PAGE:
Everything old is new again in this week


Summary While many prepared for a well-deserved August vacation, Microsoft's wallets were shaken and keyboards hit last week. Join us for a summary of the stories you might have missed.

Redmond puts its claws on BlueTalon

With an eye on compliance and data security, Microsoft took control of BlueTalon last week. The movement will see the BlueTalon gang join the Azure Data Governance group and Blue technology absorbed into Azure Data.

While the terms of the agreement were not disclosed, the acquisition makes sense as part of Microsoft's efforts to persuade the guardians of Big Data that can be trusted and that Azure should appear in its next spending plans.

BlueTalon is about controlling access to data in business environments like Hadoop. The policies set in the tool can go to the column, row, cell or partial cell level to "train commercial users and developers to get access to the data they need, not one more byte."

The Redwood City, California- The company with headquarters was founded in 2013 and, according to Crunchbase, had accumulated $ 27.4 million in funds, with $ 16 million invested in its coffers in August 2016 in a Series A round directed by Maverick Ventures.

Someone needs to have a quiet word with Microsoft marketing

After the February 2019 announcements of awkwardly tight buttocks twins, a new 30-second announcement arrives that we hope against hope is parody and not a thing real.

Depressingly, it seems to be the last. A company representative told us: "the announcement is from Microsoft."

The ad features a guy named Mackenzie Book (Mac Book – geddit?) which shows that Microsoft still has a colossal chip on its shoulder over all that Apple issue that users should really buy one of the unloved Surface Laptop 2s before a MacBook. In this case (to save you from squinting in the small print) a MacBook Air.

It may not be the fairest of comparisons.

Naturally, the Surface device cleans the floor with its Apple counterpart, but it all sounds a bit of persistent resentment over the hipster bait "I am a Cupertino PC" from years past.

Regardless of the curved nature of the toe of the ad, we should congratulate Microsoft for tracking down a guy with a suitable name for "Mac The book says get a Surface Laptop slogan." Presumably, Apple is frantically bothering the British monarchy to issue a gong to a member of Team A of the 1980s to create the tortured "Sir Face says get an iPad Pro."

No, it doesn't work at all. And neither, unfortunately, the campaign.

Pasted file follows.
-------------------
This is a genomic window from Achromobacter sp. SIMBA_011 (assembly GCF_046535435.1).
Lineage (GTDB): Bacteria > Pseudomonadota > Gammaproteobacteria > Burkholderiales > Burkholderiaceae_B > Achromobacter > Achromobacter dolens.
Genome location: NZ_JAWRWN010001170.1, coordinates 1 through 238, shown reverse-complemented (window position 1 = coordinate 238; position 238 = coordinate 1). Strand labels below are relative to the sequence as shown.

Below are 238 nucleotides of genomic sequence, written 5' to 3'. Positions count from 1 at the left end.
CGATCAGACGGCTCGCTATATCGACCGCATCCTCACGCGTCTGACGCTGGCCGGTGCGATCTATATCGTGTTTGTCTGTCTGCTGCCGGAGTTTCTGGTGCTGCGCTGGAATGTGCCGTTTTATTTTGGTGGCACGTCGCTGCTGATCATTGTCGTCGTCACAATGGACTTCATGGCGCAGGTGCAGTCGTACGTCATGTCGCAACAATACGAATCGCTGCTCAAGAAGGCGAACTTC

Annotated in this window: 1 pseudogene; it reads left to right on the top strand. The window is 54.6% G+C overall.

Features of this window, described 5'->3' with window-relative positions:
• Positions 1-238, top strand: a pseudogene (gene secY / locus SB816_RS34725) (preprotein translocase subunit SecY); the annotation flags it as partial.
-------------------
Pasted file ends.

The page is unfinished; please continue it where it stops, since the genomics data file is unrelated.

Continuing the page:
Everything old is new again: the old guard throws a few drops of the scorn bucket

The gang behind the open source Windows Calculator laughed to announce a new feature for the application to add this week: the ability to keep the thing always on top

Microsoft Windows Insider software engineer and community manager, Jen Gentleman, hastened to share the excitement. And it wasn't just the Always on top mode, there was also a Compact Mode to prevent the thing from being so direct.

Revolutionary.

Except, er, maybe it wasn't. [19659004] Microsoft Vice President and Technical Fellow Laura Butler weighed in tweeting "I don't want to rain in the parade" and then did exactly that by pointing out that the old calc.exe had the best functionality in 1994 "It just broke somewhere for the next 25 years."

One can wait if Microsoft is rediscovering the things it had and then lost, then perhaps Windows Phone or Media Center is due to a rebirth. Or, God forbid, Microsoft Bob.

Butler, of course, was a developer during the Cairo and Windows 95s and is a frequent contributor to Microsoft's Channel 9 One development question thread.

Each developer's best friend: sample code (but not MSDN magazine)

Those who still fondly remember the era of MSDN CDs that arrived in the form of a seemingly endless stream of silver discs in mostly useless, apart from that crucial bit of The sample code on CD 15 will be disappointed to notice that those days were taken one step further in the past when Microsoft opened the doors in a single source window of samples for the company's products.

Naturally, it is powered by GitHub and users can contribute to the samples by going to the relevant repository and triggering an extraction request. We would argue that determining where the error was in the sample was part of the educational fun, but times have changed.

While the ability to record Azure resources thanks to Azure Resource Manager (ARM) templates is undoubtedly ordered, developers have all kinds of examples to copy and paste, er, learn from these days.

Even so, a little rationalization never does any harm unless the company inadvertently makes another "TechNet" and throws the gold on which many the community has come to depend.

Coinciding with the classification of the samples, MSDN Magazine announced that November would be the last issue of the old warhorse for Microsoft developers.

MSDN Magazine was created by a merger of Microsoft Systems Journal (MSJ) and Microsoft Internet Developer (MIND) in 2000. He continued resolutely publishing publications techniques content for Redmondian persuasion developers, while Microsoft became a very different beast.

Unfortunately no more. Subscribers can request proportional refunds, while Microsoft plans to "continue its work through web channels such as docs.microsoft.com" with an archive of previous editions available online to remind users of all those "revolutionary" development technologies that The company has happily uprooted grass over the years.

Without flowers. ®

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